Originating in England during the 18th century, spoon rings were fashioned from sterling and stainless spoons because precious metals were too expensive for commoners. In modern times, the spoon ring is considered traditional yet trendy, and is a thoughtful gift for holidays and birthdays. Making a spoon ring makes that gift even more special, but it requires speciality equipment, space, and knowledge of tools to avoid injury. Difficulty depends on the type of metal used to make the ring. Sterling is easier to mould than stainless steel. Sterling spoons are stamped with the number "925" or simply read "sterling."
- Skill level:
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Things you need
- Metal spoons
- Ring mandrel
- Hacksaw (or access to a hardware store)
- Grinder (or Dremel tool)
- Torch (for use with steel)
- Charcoal soldering block (if torching)
- Metalsmithing tweezers
- Jewellery polishing cloth
- Ring size
- Safety goggles
- Safety gloves (heat and flame resistant for use with steel)
- Polishing cloth
Select the spoon you want to make into a ring. Look at patterns on the handle and decide which one you like the best, and consider width according to finger size.
Put on safety goggles. Saw off the spoon bowl with the hacksaw, beginning at narrowest part of the spoon.
A hacksaw is a common household tool. It is shaped like a rectangle and has a fine toothed saw that is framed for tension. Most blades are 10 to 12 inches long; however, smaller ones are available.
Grip the handle of the saw firmly. Press the handle of the spoon down at the edge of your workspace, letting the bowl end dangle off the edge. Saw back and forth, letting the length of the blade saw through the narrow part of the spoon until the bowl falls.
Slowly saw the metal down to size until you reach the desired length for the ring size. This can be done with the hacksaw or at a hardware store.
Hammer the spoon with the mallet (if using sterling) to add texture to the metal. Hammering gives the metal a wavy look. If you don't want to change the look of the spoon, hammer less. A textured look requires more hammering. Hammering is more difficult, if working with steel.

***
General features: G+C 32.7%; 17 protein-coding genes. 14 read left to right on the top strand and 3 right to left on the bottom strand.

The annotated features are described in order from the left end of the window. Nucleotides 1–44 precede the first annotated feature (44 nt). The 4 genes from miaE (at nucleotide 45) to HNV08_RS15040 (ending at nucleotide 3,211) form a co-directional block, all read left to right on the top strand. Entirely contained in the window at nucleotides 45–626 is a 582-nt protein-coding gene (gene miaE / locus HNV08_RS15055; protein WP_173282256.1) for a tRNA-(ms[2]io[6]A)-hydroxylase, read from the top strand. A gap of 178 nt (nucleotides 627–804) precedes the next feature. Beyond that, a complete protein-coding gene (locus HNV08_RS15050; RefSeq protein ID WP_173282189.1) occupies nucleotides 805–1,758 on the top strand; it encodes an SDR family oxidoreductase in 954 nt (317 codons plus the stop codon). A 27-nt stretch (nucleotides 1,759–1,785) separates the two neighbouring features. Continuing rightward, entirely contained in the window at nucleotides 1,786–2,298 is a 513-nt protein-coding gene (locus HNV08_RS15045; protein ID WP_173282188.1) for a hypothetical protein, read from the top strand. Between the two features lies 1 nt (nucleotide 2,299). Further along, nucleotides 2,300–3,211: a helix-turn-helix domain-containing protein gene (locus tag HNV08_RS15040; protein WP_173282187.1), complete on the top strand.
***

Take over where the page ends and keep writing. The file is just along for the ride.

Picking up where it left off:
Sand the raw metal edge of the ring until smooth, using the grinder. Dremel tools have grinding heads and these can be found online or at hardware stores like Home Depot and Lowe's. Grinding heads are used to smooth out jagged edges and remove excess material.
Wrap the spoon around the ring mandrel and shape according to desired size. This will not require any heat if using sterling spoons, because sterling is soft.
With stainless steel, wear safety gloves and goggles, and use a torch to heat the metal. Be sure you are in a spacious, fire resistant area. Small torches are available for jewellery making, and some attach to soldering tools. You can also use a simple butane torch, which has one setting.
Wearing gloves, hold the spoon with the metalsmithing tweezers. Fire the spoon with the centre of the flame, because it isn't as hot as the flame tip. Hold for thirty seconds to one minute, and set the spoon down on the charcoal block.
Metalsmithing tweezers and charcoal blocks are available at craft speciality stores and online speciality sites.
Shape the spoon ring into its final form with the mallet. If you used the torch, hold the spoon with the metalsmithing tweezers. Bend or expand into desired size, using the mandrel.
Examine the spoon ring for rough edges. Polish if necessary with a jewellery polishing cloth.
Tips and warnings
- Work with sterling for an easier, less time consuming process.
- Only torch stainless steel if you are experienced with torches and metalworking.
- Always wear safety goggles and gloves to avoid injury.
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